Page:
And believe it or not, that colostomy bag tested my marriage. I appreciate and love my husband, but that bag made us go crazy. It was like 50 steps to apply this bag, and you want to do it right because if you don’t, feces is going to leak out. We would get angry and we would lash out at each other. Now that she doesn’t have the bag anymore, sometimes Grace has diaper blowouts if I don’t change her quick enough. In some ways, the bag is so much easier! I wanted the bag to be gone so bad. Now I’m like, "Oh my goodness, where is the bag when I need it?”
The Down syndrome diagnosis is a journey in itself. When I received the [news] I was sad because I was extremely ignorant about [the condition]. I actually thought that Down syndrome was caused by incest. I know that sounds foolish. But I had read Push by Sapphire, and the character in that book had a son born with Down syndrome after her dad raped her. So that is why I thought that. I’d never researched it. In the heat of the moment, because of my emotions, I asked the Lord to take her back.
But when I held my daughter it took all that pain away. Unfortunately society has painted Down syndrome as something horrendous. There are people that don’t really expect our family to do much. They don’t expect us to have happy lives because Grace is in our life. We know that. But I feel like what they don’t understand is that we are really, really happy. Grace is not a burden. And there is nothing dumb about this chick. She is awesome.
It is time to get it together. We have people with Down syndrome that are actors and actresses, business owners, and college graduates. People with Down syndrome are really changing what society has embedded in our minds.
Grace was born at a perfect time. I don’t really see anything limiting her. I want Grace to go to school, to college. I want Grace to have a boyfriend. I want her to go to prom. If she wants to get married, she can get married. But I am definitely going to be stalking her.
I don’t know if she’ll ever have children. [According to the National Down Syndrome Society, approximately 50 percent of women with Down syndrome are fertile, and carry a 35-50 percent likelihood of having a child with Down syndrome or other developmental disabilities.] That’s something I think about. I don’t believe that should be taken away from her. Grace's [maternal] instinct kicked in once she observed me [taking care of] her sister, Uzuri. When Uzuri cries she rushes over to help her. Grace has shown that she is caring and loving: The main two skills that make up superb mothering. So what if she has Down syndrome? I needed a lot of help when I was a new mom. My mom was there for me. I don't want to rob Grace of her dreams, so if if she dreams of being a mommy, then I will help Grace, as my mom helped me.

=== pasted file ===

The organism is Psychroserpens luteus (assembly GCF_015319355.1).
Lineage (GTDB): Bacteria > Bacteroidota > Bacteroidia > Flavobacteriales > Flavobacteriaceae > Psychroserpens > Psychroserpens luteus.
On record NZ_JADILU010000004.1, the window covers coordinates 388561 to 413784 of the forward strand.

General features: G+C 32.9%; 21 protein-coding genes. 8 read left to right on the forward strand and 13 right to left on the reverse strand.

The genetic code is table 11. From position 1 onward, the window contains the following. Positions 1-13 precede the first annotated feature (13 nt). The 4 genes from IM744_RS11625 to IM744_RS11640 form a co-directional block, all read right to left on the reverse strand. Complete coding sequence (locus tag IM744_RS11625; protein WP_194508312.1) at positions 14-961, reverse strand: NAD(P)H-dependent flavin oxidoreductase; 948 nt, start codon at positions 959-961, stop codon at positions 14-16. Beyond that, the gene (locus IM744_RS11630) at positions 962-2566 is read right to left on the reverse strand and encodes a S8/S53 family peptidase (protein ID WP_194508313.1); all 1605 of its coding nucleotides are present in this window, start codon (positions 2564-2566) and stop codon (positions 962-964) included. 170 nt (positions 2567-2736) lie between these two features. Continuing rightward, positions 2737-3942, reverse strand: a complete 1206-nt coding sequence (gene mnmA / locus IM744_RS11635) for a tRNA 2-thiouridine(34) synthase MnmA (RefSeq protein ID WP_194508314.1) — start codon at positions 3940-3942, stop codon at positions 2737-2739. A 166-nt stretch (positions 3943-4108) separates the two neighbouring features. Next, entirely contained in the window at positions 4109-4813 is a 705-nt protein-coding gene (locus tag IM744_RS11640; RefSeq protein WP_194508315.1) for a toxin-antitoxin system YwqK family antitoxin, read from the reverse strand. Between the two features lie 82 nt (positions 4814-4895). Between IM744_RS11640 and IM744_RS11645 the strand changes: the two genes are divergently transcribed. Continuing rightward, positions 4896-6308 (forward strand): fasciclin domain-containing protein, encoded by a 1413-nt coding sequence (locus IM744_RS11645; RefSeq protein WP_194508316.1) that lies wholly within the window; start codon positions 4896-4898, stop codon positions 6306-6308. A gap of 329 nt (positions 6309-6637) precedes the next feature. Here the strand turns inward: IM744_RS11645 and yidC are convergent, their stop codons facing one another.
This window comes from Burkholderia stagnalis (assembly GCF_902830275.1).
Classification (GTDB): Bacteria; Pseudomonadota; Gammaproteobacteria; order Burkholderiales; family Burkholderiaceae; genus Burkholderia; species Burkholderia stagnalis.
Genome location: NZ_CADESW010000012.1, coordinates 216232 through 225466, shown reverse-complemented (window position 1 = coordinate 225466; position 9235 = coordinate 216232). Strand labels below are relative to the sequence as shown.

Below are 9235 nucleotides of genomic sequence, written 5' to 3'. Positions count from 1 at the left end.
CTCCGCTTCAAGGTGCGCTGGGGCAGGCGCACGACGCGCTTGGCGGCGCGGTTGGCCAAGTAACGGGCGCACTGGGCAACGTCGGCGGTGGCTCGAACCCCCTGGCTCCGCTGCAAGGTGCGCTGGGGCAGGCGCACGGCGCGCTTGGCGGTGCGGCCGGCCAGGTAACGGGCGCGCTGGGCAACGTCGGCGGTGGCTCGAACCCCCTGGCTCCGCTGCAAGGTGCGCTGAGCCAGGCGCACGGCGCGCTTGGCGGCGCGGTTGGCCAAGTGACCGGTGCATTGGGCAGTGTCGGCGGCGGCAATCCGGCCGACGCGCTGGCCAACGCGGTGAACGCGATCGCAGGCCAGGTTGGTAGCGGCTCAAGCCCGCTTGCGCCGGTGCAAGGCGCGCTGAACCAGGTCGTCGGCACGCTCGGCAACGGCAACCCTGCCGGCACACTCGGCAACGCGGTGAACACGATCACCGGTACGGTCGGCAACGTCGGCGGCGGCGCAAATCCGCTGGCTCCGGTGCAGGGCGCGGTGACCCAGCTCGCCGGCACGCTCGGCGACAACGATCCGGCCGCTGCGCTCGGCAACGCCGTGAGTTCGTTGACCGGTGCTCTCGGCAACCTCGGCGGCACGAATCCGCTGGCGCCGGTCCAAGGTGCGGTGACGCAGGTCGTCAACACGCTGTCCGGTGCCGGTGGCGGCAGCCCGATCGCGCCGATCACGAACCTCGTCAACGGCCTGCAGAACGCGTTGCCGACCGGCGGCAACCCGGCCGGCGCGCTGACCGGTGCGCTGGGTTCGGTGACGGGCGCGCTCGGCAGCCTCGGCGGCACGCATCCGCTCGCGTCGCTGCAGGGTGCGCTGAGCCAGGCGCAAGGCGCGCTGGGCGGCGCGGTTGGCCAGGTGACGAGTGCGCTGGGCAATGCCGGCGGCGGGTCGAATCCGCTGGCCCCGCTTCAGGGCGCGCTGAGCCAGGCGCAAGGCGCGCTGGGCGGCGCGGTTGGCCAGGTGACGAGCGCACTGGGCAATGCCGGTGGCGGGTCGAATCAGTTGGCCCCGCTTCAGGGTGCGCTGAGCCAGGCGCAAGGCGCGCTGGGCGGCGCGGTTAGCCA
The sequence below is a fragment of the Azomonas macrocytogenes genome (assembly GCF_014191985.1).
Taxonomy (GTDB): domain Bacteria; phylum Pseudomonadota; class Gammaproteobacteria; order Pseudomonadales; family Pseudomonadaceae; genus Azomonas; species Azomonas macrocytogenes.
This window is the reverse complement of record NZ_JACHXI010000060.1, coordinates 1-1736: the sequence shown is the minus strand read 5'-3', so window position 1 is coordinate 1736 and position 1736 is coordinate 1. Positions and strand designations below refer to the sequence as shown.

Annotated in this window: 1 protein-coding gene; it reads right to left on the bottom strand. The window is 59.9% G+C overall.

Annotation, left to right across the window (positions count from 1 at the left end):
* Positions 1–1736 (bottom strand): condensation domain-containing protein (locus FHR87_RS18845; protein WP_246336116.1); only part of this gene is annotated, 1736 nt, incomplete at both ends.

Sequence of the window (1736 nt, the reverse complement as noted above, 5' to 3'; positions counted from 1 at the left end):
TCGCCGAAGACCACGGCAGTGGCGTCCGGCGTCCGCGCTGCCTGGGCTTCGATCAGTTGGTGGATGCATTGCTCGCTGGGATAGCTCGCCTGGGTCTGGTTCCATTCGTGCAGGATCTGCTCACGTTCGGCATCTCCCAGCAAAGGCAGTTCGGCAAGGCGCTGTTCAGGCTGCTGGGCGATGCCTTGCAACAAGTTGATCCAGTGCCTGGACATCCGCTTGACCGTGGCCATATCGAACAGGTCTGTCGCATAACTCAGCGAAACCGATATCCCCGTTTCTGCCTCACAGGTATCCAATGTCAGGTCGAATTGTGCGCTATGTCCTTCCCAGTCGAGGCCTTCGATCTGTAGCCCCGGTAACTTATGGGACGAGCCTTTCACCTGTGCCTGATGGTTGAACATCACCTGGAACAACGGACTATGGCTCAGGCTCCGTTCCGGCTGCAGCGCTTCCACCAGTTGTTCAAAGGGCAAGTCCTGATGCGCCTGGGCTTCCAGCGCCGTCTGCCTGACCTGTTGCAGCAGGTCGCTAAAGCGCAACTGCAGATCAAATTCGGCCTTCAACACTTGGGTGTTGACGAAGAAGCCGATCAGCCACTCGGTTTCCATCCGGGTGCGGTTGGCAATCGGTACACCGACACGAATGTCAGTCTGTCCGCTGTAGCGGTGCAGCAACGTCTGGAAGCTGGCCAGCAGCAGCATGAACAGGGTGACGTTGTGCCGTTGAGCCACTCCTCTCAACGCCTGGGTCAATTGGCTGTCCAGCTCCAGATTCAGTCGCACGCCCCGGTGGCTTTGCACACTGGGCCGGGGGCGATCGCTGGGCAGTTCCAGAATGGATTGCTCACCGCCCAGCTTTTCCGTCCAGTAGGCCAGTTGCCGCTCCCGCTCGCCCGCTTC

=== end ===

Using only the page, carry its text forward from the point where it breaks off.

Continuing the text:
I want her to have her own place. I want her to have her own job. I want independence in her future. I have heard many times that Grace’s cognition is so good. I see that myself as well. But I don’t really care about that. I just care about her, about who she is as a person. For me? I feel like Grace is helping change the stigma around Down syndrome.
I am going to ensure that Grace reaches her highest potential. Her diagnosis is not who she is. She’s Grace. She’s not Down syndrome. Sometimes I don’t even think about her diagnosis. There are times that I may feel a little sad or where I feel like this is becoming a little bit hard. Then she does something — says a word, does a dance, or gives me a kiss — that reminds me to embrace every single moment that I have.
Special needs parents need encouragement. Sometimes it is unfortunate that you don’t really get the encouragement from people that you would expect [to provide] it, but you can find it. If you look for it, there is tons of support for us. For example, we go to the New York City location of Gigi’s Playhouse, an enrichment center for people with Down syndrome. They offer all kinds of programs, like dance classes, tutoring, and summer camp. It has been a blessing to me — being around tons of people you can relate to, you feel at home. Gigi’s Playhouse is kind of like a second home.
I know that there will be parents who may have recently received a diagnosis who read this. I want them to know that this journey is worth it. There are some families that [have thrown themselves] into this life, and they will embrace new moms. They will encourage you. And that is the kind of mom I want to be. I want to encourage people and just let them know you can do this and it is totally worth it.
This account has been condensed and edited. Original photography: Ashley Batz. Art direction: Brit Phillips. Illustrations: Chelsea LaSalle.